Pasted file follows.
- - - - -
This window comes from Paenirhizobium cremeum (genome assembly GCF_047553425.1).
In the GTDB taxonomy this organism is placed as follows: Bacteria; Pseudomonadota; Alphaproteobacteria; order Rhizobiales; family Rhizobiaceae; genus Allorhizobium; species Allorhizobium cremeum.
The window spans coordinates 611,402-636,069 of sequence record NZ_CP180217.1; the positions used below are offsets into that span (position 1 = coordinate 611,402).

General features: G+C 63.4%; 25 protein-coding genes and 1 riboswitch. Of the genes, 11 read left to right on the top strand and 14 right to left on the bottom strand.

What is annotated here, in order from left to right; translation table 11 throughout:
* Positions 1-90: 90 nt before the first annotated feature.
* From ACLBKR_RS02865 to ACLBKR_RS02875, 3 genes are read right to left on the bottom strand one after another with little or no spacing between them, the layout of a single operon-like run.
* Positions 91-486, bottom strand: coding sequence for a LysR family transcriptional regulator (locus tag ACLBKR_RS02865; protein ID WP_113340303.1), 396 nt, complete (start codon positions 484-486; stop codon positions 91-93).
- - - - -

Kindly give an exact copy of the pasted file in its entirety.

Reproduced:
This window comes from Paenirhizobium cremeum (genome assembly GCF_047553425.1).
In the GTDB taxonomy this organism is placed as follows: Bacteria; Pseudomonadota; Alphaproteobacteria; order Rhizobiales; family Rhizobiaceae; genus Allorhizobium; species Allorhizobium cremeum.
The window spans coordinates 611,402-636,069 of sequence record NZ_CP180217.1; the positions used below are offsets into that span (position 1 = coordinate 611,402).

General features: G+C 63.4%; 25 protein-coding genes and 1 riboswitch. Of the genes, 11 read left to right on the top strand and 14 right to left on the bottom strand.

What is annotated here, in order from left to right; translation table 11 throughout:
* Positions 1-90: 90 nt before the first annotated feature.
* From ACLBKR_RS02865 to ACLBKR_RS02875, 3 genes are read right to left on the bottom strand one after another with little or no spacing between them, the layout of a single operon-like run.
* Positions 91-486, bottom strand: coding sequence for a LysR family transcriptional regulator (locus tag ACLBKR_RS02865; protein ID WP_113340303.1), 396 nt, complete (start codon positions 484-486; stop codon positions 91-93).